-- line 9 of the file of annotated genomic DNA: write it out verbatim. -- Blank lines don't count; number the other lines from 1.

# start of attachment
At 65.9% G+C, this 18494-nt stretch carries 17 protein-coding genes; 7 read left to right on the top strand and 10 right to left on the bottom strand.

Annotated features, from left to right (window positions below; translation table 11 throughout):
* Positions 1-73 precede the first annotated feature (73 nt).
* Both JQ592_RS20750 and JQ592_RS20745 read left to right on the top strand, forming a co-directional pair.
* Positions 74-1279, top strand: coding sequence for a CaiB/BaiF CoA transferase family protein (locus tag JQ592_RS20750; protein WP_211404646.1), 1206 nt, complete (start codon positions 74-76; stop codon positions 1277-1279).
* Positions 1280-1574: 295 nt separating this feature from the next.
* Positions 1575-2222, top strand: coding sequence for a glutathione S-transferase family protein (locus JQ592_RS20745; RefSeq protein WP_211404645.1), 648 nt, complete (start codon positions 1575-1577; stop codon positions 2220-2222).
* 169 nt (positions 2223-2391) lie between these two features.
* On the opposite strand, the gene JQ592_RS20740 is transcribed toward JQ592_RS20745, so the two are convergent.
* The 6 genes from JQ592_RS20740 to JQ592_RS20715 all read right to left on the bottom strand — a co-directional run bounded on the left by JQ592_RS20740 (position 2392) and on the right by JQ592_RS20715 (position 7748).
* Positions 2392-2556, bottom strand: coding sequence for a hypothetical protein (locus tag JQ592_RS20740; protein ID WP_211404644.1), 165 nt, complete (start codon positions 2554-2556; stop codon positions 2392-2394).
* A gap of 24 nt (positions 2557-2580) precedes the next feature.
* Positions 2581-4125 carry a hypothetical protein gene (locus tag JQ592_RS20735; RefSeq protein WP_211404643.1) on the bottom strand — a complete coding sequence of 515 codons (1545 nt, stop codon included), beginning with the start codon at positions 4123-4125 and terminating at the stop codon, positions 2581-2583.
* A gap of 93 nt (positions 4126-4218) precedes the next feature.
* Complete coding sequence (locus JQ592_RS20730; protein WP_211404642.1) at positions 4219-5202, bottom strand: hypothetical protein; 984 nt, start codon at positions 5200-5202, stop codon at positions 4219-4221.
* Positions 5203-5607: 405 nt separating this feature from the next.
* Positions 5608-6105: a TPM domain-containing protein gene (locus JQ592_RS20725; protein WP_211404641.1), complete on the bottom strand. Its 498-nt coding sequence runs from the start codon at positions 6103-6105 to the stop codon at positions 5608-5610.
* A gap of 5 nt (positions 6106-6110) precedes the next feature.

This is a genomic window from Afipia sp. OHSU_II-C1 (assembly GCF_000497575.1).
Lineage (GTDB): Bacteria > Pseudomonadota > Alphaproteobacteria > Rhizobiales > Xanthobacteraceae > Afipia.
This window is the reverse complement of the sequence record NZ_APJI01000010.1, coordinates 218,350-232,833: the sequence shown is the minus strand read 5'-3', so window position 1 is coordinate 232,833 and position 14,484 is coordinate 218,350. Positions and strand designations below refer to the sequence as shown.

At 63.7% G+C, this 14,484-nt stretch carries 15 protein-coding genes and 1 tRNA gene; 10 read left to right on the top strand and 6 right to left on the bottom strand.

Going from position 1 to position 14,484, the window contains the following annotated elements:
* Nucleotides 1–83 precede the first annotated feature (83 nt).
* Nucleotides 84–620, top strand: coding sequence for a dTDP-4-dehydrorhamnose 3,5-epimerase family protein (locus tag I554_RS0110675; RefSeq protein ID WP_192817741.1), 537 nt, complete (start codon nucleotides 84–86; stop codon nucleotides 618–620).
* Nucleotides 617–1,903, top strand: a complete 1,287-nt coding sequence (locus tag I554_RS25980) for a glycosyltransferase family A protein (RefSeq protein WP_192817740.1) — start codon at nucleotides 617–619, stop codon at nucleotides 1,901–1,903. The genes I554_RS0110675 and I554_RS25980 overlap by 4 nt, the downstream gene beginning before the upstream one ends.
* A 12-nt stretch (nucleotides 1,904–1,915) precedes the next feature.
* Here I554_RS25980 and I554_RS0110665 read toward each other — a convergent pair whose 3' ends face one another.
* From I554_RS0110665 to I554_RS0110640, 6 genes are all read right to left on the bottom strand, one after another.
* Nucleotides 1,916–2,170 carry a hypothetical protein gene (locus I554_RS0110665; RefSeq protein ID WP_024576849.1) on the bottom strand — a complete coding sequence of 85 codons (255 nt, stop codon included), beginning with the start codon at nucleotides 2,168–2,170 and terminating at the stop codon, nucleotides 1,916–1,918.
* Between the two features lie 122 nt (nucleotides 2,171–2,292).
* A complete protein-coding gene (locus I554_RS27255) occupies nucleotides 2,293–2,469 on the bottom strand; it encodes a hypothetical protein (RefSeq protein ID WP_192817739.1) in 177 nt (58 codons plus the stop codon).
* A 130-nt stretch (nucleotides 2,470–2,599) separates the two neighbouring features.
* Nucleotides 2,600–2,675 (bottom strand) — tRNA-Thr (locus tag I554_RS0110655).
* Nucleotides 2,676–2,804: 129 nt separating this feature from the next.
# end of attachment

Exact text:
* On the opposite strand, the gene JQ592_RS20740 is transcribed toward JQ592_RS20745, so the two are convergent.